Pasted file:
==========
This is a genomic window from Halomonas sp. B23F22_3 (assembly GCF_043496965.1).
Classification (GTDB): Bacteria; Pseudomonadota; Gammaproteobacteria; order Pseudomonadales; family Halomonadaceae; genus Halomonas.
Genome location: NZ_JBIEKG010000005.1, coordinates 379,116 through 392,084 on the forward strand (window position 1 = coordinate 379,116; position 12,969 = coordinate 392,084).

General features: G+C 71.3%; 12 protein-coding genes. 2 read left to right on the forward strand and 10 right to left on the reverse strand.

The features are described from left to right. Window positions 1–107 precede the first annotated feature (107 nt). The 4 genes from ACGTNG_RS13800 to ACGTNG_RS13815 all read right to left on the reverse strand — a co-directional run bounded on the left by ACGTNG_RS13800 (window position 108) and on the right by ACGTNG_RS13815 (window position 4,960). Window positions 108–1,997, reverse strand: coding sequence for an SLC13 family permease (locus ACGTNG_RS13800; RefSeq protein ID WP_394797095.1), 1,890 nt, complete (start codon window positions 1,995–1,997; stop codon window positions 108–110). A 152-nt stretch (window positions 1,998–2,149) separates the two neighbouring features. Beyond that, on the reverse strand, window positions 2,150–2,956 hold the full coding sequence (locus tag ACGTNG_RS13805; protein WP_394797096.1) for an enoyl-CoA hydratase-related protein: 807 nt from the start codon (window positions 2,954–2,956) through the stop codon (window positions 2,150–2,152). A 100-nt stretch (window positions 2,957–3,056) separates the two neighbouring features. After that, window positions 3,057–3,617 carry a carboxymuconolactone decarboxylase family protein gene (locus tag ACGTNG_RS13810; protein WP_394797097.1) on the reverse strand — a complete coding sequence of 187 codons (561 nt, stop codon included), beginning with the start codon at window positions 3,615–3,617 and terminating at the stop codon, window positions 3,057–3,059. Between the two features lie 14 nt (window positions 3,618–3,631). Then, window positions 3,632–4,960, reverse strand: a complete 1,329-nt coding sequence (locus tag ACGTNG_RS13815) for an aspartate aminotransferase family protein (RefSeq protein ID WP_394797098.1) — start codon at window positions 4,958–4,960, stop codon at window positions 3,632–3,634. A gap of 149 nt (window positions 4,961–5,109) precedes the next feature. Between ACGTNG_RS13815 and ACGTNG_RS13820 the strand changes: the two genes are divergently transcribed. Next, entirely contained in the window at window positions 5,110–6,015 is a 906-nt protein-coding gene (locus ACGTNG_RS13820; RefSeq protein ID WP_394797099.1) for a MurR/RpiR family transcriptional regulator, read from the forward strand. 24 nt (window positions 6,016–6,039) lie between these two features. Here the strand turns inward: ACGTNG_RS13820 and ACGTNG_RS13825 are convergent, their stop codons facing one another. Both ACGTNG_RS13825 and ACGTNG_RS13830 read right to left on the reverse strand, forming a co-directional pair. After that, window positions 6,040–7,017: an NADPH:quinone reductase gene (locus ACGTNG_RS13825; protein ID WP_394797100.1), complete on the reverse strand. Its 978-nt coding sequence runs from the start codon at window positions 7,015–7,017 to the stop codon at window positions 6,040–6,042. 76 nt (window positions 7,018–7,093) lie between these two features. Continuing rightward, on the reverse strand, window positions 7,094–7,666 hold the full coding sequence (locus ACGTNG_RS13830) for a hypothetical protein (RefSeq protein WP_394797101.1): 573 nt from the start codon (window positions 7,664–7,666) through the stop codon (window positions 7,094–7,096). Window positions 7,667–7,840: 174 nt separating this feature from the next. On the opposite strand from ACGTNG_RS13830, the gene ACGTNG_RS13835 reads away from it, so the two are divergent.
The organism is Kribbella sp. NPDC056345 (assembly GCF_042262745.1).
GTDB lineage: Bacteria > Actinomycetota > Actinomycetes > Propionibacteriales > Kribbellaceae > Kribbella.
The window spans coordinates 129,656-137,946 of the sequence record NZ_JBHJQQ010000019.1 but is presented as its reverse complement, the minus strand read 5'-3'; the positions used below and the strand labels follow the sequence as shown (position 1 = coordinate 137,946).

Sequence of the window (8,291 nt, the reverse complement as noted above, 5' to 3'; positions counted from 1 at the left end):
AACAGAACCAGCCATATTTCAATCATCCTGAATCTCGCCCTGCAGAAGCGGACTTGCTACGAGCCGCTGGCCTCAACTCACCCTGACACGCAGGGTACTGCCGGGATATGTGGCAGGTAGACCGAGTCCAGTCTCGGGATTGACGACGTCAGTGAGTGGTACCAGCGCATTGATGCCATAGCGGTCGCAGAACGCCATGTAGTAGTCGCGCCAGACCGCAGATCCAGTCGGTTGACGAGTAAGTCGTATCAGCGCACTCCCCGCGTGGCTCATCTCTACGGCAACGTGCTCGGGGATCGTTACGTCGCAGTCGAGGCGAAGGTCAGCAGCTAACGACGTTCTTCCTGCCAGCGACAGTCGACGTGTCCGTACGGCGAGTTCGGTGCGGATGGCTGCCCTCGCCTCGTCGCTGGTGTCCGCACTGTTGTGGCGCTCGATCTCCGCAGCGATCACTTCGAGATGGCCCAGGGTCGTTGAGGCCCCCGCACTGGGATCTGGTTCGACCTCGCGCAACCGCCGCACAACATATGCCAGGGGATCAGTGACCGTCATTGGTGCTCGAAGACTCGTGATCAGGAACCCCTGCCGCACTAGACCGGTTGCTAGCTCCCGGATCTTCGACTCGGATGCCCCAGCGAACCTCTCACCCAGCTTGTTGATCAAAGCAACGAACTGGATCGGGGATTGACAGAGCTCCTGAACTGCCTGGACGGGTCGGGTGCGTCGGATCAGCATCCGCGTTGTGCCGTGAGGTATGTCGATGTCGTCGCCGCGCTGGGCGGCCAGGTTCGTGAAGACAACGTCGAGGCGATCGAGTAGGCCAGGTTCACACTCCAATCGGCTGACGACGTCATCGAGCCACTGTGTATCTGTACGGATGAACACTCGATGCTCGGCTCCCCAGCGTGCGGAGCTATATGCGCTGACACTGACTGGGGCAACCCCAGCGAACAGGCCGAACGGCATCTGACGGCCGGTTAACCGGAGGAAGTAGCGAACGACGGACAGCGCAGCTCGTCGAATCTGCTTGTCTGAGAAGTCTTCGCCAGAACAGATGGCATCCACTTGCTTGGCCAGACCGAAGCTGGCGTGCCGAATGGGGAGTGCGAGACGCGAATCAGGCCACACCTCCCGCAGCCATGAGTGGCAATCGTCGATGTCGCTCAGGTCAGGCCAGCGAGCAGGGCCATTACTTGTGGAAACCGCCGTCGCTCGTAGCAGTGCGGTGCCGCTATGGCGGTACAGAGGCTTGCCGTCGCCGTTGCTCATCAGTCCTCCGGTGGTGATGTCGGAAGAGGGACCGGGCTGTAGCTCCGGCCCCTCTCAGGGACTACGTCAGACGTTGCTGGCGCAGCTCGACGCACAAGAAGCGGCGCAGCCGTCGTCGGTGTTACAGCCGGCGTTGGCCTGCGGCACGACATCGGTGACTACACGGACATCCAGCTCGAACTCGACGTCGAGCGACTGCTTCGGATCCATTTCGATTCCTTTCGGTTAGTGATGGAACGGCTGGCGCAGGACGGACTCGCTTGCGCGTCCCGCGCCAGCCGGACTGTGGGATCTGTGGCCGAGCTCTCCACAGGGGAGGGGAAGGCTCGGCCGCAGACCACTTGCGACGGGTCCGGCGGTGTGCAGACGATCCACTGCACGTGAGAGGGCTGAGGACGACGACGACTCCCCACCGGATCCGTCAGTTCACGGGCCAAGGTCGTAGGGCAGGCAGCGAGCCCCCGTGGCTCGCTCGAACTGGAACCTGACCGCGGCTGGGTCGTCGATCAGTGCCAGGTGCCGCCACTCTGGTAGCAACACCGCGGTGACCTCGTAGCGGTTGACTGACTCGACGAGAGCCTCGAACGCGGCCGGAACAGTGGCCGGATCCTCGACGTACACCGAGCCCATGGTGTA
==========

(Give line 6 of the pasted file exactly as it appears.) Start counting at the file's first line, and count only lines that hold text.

The organism is Kribbella sp. NPDC056345 (assembly GCF_042262745.1).